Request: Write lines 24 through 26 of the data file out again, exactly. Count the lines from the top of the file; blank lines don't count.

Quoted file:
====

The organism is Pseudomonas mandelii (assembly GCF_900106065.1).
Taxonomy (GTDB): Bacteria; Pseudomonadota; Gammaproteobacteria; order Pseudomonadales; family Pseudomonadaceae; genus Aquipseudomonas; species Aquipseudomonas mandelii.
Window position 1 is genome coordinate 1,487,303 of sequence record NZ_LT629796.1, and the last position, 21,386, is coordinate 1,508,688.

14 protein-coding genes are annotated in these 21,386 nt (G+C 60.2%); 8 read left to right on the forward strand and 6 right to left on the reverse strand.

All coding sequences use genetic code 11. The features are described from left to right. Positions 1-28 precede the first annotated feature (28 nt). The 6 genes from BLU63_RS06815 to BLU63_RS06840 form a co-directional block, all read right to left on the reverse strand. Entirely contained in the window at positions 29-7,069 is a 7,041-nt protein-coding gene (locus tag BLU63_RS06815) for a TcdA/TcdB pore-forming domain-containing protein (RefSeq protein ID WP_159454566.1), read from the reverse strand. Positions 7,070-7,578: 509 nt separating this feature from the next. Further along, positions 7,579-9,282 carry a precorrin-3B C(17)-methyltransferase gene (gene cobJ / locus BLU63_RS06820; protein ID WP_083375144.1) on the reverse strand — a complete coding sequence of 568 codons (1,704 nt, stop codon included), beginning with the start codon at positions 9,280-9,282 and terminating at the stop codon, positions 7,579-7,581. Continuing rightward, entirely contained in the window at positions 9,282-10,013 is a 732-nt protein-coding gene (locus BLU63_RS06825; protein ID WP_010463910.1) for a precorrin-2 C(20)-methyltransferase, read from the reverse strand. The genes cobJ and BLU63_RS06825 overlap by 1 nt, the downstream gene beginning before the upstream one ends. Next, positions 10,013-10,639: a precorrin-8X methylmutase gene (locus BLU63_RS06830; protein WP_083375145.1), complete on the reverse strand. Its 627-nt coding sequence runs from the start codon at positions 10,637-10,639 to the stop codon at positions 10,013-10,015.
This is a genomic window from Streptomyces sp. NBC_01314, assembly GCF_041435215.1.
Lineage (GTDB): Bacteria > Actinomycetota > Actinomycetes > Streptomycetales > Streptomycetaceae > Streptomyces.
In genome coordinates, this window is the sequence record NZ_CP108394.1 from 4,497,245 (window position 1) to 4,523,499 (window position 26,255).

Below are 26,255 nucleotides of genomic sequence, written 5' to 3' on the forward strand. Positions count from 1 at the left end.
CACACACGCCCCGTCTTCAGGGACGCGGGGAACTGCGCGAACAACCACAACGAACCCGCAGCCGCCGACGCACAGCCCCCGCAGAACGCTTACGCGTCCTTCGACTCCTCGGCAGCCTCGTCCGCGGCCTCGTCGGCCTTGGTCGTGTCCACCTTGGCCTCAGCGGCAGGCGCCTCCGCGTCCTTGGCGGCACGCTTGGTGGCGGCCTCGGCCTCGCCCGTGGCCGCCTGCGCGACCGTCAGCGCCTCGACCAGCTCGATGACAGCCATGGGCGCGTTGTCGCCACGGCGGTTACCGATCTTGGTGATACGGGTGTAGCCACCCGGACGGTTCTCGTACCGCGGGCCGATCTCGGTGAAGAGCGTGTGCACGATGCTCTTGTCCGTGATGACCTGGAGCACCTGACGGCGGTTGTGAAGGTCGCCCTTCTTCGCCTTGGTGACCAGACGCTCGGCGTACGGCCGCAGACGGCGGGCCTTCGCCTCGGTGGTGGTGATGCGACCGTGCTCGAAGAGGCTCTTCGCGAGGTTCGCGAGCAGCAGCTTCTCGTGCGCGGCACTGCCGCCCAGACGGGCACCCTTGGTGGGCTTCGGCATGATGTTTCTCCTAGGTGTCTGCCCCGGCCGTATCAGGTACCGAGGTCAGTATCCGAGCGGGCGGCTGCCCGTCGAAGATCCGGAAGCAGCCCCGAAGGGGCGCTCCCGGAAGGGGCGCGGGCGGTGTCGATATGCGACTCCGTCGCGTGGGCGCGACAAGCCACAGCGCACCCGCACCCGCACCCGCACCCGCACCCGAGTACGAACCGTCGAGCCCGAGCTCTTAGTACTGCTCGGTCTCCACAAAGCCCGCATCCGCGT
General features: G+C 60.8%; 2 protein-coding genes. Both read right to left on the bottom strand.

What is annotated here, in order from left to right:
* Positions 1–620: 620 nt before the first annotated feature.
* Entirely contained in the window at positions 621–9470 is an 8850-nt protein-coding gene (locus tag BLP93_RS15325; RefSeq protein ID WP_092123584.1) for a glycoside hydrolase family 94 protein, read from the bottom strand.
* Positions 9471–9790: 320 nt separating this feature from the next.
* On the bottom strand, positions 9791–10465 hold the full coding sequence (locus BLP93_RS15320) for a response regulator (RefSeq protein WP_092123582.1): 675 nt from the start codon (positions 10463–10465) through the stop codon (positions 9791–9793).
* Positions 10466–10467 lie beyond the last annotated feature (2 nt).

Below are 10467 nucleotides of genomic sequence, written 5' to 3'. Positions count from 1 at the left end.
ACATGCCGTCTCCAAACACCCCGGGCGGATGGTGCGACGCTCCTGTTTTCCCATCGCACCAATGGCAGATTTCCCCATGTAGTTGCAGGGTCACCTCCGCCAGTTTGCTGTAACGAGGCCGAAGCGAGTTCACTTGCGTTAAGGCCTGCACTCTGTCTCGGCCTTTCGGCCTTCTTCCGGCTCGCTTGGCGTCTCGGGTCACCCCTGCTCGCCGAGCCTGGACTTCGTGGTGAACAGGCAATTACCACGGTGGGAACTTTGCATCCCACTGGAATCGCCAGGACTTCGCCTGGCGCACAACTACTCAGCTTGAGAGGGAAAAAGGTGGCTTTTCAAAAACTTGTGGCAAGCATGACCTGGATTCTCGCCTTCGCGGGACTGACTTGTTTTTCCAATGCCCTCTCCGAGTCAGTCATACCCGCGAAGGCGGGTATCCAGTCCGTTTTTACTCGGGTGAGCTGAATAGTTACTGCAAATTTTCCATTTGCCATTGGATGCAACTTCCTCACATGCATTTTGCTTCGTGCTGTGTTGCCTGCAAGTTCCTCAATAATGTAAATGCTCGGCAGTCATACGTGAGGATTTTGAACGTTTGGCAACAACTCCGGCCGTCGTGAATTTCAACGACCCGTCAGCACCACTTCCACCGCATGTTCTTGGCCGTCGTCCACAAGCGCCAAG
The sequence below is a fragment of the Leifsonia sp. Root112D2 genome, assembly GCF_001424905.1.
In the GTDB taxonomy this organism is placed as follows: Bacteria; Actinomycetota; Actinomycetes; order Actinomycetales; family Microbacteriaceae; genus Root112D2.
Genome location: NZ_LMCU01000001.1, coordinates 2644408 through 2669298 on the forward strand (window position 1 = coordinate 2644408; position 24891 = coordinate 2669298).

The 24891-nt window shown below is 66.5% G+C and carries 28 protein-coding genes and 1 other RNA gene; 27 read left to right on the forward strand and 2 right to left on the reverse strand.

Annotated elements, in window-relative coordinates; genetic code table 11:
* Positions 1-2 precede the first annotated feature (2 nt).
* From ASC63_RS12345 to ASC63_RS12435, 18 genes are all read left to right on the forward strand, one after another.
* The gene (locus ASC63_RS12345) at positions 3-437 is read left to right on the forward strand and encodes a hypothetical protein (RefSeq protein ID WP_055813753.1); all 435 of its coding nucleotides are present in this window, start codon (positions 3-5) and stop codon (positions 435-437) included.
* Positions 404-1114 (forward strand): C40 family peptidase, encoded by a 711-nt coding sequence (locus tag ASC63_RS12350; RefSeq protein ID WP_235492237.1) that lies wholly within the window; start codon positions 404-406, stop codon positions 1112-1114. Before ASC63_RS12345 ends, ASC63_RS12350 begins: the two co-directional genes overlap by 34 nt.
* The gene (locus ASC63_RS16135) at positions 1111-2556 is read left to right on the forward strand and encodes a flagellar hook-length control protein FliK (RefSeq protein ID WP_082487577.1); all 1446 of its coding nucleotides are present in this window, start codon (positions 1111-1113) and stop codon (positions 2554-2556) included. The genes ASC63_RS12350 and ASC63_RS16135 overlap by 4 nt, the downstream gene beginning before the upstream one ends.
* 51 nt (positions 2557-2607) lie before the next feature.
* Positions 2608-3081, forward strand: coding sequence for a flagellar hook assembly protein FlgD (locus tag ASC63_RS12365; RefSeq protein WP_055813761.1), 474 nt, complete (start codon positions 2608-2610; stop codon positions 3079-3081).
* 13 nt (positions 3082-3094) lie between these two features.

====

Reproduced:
Annotated elements, in window-relative coordinates; genetic code table 11:
* Positions 1-2 precede the first annotated feature (2 nt).
* From ASC63_RS12345 to ASC63_RS12435, 18 genes are all read left to right on the forward strand, one after another.